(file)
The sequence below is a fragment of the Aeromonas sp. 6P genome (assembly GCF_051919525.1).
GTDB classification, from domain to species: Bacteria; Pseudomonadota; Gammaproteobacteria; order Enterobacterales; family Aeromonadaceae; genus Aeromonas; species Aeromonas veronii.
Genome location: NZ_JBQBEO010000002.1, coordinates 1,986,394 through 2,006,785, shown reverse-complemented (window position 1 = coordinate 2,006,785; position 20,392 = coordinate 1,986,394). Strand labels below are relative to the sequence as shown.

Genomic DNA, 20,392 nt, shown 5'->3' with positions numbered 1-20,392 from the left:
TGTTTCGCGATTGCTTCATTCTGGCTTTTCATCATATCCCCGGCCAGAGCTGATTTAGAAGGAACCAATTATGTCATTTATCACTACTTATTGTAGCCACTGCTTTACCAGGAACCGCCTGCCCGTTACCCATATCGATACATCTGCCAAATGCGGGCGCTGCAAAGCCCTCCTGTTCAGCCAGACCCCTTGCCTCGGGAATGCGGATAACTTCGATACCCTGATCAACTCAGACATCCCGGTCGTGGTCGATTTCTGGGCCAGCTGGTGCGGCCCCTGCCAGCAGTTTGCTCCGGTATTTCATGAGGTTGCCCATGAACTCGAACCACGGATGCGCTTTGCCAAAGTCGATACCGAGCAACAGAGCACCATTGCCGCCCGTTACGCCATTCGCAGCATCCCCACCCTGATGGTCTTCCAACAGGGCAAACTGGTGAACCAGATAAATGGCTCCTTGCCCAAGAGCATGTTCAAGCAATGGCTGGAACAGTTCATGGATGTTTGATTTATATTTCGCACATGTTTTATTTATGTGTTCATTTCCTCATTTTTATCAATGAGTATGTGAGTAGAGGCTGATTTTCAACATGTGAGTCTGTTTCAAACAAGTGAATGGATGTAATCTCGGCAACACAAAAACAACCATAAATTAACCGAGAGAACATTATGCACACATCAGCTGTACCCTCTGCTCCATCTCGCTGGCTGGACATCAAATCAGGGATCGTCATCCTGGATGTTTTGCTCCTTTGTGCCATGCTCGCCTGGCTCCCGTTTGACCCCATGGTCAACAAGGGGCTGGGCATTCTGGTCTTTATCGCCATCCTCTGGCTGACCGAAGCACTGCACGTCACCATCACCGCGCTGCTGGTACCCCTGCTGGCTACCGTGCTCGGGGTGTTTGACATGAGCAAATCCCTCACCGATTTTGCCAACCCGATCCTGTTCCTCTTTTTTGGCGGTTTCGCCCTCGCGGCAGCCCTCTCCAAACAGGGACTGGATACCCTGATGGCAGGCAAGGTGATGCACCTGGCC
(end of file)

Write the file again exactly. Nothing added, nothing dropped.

The sequence below is a fragment of the Aeromonas sp. 6P genome (assembly GCF_051919525.1).
GTDB classification, from domain to species: Bacteria; Pseudomonadota; Gammaproteobacteria; order Enterobacterales; family Aeromonadaceae; genus Aeromonas; species Aeromonas veronii.
Genome location: NZ_JBQBEO010000002.1, coordinates 1,986,394 through 2,006,785, shown reverse-complemented (window position 1 = coordinate 2,006,785; position 20,392 = coordinate 1,986,394). Strand labels below are relative to the sequence as shown.

Genomic DNA, 20,392 nt, shown 5'->3' with positions numbered 1-20,392 from the left:
TGTTTCGCGATTGCTTCATTCTGGCTTTTCATCATATCCCCGGCCAGAGCTGATTTAGAAGGAACCAATTATGTCATTTATCACTACTTATTGTAGCCACTGCTTTACCAGGAACCGCCTGCCCGTTACCCATATCGATACATCTGCCAAATGCGGGCGCTGCAAAGCCCTCCTGTTCAGCCAGACCCCTTGCCTCGGGAATGCGGATAACTTCGATACCCTGATCAACTCAGACATCCCGGTCGTGGTCGATTTCTGGGCCAGCTGGTGCGGCCCCTGCCAGCAGTTTGCTCCGGTATTTCATGAGGTTGCCCATGAACTCGAACCACGGATGCGCTTTGCCAAAGTCGATACCGAGCAACAGAGCACCATTGCCGCCCGTTACGCCATTCGCAGCATCCCCACCCTGATGGTCTTCCAACAGGGCAAACTGGTGAACCAGATAAATGGCTCCTTGCCCAAGAGCATGTTCAAGCAATGGCTGGAACAGTTCATGGATGTTTGATTTATATTTCGCACATGTTTTATTTATGTGTTCATTTCCTCATTTTTATCAATGAGTATGTGAGTAGAGGCTGATTTTCAACATGTGAGTCTGTTTCAAACAAGTGAATGGATGTAATCTCGGCAACACAAAAACAACCATAAATTAACCGAGAGAACATTATGCACACATCAGCTGTACCCTCTGCTCCATCTCGCTGGCTGGACATCAAATCAGGGATCGTCATCCTGGATGTTTTGCTCCTTTGTGCCATGCTCGCCTGGCTCCCGTTTGACCCCATGGTCAACAAGGGGCTGGGCATTCTGGTCTTTATCGCCATCCTCTGGCTGACCGAAGCACTGCACGTCACCATCACCGCGCTGCTGGTACCCCTGCTGGCTACCGTGCTCGGGGTGTTTGACATGAGCAAATCCCTCACCGATTTTGCCAACCCGATCCTGTTCCTCTTTTTTGGCGGTTTCGCCCTCGCGGCAGCCCTCTCCAAACAGGGACTGGATACCCTGATGGCAGGCAAGGTGATGCACCTGGCC